Although the methods of the present invention will be described in detail, it should be understood, and one skilled in the art will recognize, that any processes and/or apparati capable of carrying out the steps of this method could be used.
Some lipophilic fluids that provide safe and effective treatment of fabrics require at least some water to operate effectively. Further, although water is being utilized in the treatment process, the harm to the fabrics that is to be avoided by conventional dry cleaning methods/solvents is still substantially or fully avoided. Not intending to be bound by theory, the water may also function as a carrier and/or activator for the adjunct ingredients that are not very effective in the lipophilic fluid alone. This water may be added at any point and/or in any sequence in the treatment process or may be mixed with the lipophilic fluid and/or adjunct materials prior to application to the fabrics. Regardless of how they come in contact with the fabrics however, the lipophilic fluid and water are recovered in the form of a stable or semi-stable emulsion.
Since the lipophilic fluid will be reused, it must be separated from the water and/or purified to remove body oils, dirt, and other contaminants. As such, a safe, rapid and efficient process for breaking the stable or semi-stable emulsion is needed. One embodiment of this invention requires exposing an emulsion containing a lipophilic fluid, water (wherein one is the continuous phase and the other is the discontinuous phase), and an emulsifier to an electric field to affect coalescence of the discontinuous phase into droplets of a large enough size such that the droplets gravitate from the emulsion based on the density difference of the two phases. In order to carry this method out, the two phases (lipophilic fluid and water) must have at least a minor difference in dielectric constants and densities. The emulsion may comprise 0.1% to 99.9% lipophilic fluid, 0.1% to 99.9% water, and 0.01% to 10% emulsifier.
A second embodiment is a method for treating fabrics comprising a fabric treatment step wherein fabrics are exposed to lipophilic fluid and water, a collection step wherein at least a portion of the lipophilic fluid and water is collected in the form of an emulsion having a continuous phase and a discontinuous phase, and a processing step wherein the collected emulsion is passed through an electric field to coalesce the collected discontinuous phase into droplets of a large enough size such that the droplets gravitate from the emulsion based on the density difference of the two phases.
The second embodiment may include a mixing step wherein the lipophilic fluid and water are mixed to form a stable or semi-stable emulsion prior to the fabric treatment step instead of during the collection step.
The processing step may also include a filtration step wherein the emulsion is passed through a filter for removing particulate matter from the emulsion prior to further processing. These filters are well known in the art. The processing step may also include a heating step wherein the emulsion is heated prior to the electric coalescence step in order to aid the separation process. Another way to aid the separation process may be adding demulsifying agents to the emulsion during the processing step.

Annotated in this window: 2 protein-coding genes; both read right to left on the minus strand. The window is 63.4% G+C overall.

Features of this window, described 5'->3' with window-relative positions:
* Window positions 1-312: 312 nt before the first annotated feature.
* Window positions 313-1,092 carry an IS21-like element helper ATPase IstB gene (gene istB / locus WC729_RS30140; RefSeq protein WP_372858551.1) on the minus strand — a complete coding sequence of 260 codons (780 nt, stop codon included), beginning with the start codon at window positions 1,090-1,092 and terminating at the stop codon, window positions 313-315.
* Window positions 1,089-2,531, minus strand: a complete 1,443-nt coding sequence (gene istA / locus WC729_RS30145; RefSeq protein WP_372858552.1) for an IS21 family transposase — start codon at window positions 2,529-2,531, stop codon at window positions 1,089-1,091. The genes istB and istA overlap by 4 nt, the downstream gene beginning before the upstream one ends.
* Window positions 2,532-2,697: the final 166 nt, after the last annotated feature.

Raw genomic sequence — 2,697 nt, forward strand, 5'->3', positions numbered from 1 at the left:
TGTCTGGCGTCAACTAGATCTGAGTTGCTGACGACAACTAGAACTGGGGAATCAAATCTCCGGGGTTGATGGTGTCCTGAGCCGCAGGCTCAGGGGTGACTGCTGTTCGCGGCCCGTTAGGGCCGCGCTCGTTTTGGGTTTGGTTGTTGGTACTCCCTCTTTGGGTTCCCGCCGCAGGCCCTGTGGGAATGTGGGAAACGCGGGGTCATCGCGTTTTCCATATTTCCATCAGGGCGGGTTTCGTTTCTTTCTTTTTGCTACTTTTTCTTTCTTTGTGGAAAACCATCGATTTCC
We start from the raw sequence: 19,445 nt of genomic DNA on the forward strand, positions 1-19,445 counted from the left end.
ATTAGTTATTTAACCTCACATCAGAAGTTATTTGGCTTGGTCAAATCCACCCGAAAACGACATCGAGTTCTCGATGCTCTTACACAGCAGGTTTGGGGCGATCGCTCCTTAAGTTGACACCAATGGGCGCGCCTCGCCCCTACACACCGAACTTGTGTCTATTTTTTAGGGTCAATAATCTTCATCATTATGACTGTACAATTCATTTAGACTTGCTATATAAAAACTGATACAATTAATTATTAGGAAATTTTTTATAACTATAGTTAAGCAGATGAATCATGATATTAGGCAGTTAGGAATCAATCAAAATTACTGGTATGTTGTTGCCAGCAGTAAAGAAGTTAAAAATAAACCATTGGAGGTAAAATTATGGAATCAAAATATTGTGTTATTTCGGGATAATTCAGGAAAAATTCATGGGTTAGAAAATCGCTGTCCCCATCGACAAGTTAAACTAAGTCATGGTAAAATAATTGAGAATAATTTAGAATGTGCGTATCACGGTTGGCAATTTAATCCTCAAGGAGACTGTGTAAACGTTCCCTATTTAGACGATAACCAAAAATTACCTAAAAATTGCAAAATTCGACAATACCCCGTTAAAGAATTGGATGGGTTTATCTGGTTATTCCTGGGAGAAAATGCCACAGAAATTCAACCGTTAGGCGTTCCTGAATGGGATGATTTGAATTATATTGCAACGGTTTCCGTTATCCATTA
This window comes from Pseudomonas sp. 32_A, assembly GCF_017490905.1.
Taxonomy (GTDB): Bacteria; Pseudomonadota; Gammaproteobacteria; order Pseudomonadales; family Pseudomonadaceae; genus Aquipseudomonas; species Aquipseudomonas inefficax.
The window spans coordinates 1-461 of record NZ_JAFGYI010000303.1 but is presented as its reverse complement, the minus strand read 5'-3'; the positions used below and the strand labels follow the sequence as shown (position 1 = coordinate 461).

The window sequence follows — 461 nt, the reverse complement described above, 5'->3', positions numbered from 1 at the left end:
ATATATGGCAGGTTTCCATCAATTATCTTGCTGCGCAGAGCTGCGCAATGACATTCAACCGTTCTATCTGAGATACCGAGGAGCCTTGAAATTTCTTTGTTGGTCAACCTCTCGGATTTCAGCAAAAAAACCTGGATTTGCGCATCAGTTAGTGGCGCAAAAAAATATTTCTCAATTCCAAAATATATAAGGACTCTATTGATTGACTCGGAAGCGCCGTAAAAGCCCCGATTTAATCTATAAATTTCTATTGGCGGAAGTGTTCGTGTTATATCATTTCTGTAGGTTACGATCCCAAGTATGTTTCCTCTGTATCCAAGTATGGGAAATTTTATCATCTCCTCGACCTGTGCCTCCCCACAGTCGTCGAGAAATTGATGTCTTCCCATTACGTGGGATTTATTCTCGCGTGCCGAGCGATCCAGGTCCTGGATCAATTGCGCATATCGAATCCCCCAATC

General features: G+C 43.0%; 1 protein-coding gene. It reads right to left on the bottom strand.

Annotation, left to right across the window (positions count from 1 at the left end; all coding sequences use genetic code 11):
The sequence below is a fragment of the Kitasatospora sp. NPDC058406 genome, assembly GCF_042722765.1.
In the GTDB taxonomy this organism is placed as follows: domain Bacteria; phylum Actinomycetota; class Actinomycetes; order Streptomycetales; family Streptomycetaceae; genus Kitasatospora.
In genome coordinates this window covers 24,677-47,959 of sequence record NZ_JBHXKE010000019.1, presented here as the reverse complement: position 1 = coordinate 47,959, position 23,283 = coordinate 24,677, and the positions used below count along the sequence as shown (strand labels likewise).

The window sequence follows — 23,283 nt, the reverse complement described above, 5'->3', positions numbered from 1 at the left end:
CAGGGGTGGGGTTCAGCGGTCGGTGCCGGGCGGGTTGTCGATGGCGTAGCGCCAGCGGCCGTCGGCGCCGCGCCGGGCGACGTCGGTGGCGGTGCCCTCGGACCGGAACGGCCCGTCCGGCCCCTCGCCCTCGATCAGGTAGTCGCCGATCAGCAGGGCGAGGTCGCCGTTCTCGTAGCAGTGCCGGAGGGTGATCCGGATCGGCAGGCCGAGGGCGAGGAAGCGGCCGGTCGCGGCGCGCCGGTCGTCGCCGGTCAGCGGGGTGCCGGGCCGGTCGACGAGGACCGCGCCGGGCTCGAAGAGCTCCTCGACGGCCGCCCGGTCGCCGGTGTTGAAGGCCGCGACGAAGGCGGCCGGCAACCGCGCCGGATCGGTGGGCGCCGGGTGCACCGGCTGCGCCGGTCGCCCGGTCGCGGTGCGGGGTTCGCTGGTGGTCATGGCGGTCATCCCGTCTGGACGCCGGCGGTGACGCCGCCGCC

Once the lipophilic fluid and water are separated, it may also be desirable to subject the lipophilic fluid used in the method to a solvent purification process. It is particularly desirable to employ a solvent purification process that permits re-use of the recovered and cleaned lipophilic fluid, either in a rinse step, or for a subsequent load of fabric articles. The purification method may be done by several methods or a combination of these methods, all well known in the art. For example, a distillation process may be employed to purify the collected lipophilic fluid. A membrane filter may also be used to purify the collected lipophilic fluid. Another method may be to employ an adsorption process to purify the lipophilic fluid. Absorption processes may also be utilized to purify the collected lipophilic fluid. An extraction process may also be utilized to purify the collected lipophilic fluid. Ion exchange and air stripping are also processes that may be employed, individually or in combination with other processes, to purify the collected lipophilic fluid.
The collection step of the present invention may be carried out in several ways. Spinning the fabric load, including the lipophilic fluid and water is well known in conventional laundry applications. Wringing or twisting or squeezing the treated fabrics is also a well-known mechanical way to extract fluids from fabrics and fabric articles. Evaporation may also be employed to collect the lipophilic fluid and water and/or to dry the fabric load. Heating the fabric load, lipophilic fluid and water or other well-known means for evaporation may do this. Spinning may be coupled with heating to assist evaporation and evaporation uniformity. If this method is employed, it will require subsequent condensation of the lipophilic fluid and water followed by the separation and purification steps.
It will be understood that the methods of the present invention may be combined with other fabric treatments. For example, prior to the application of the lipophilic fluid the fabric articles may be subjected to the particulate removal method described in co-pending application Ser. No. 60/191,965, to Noyes et al., filed Mar. 24, 2000, the relevant parts of which are incorporated herein by reference.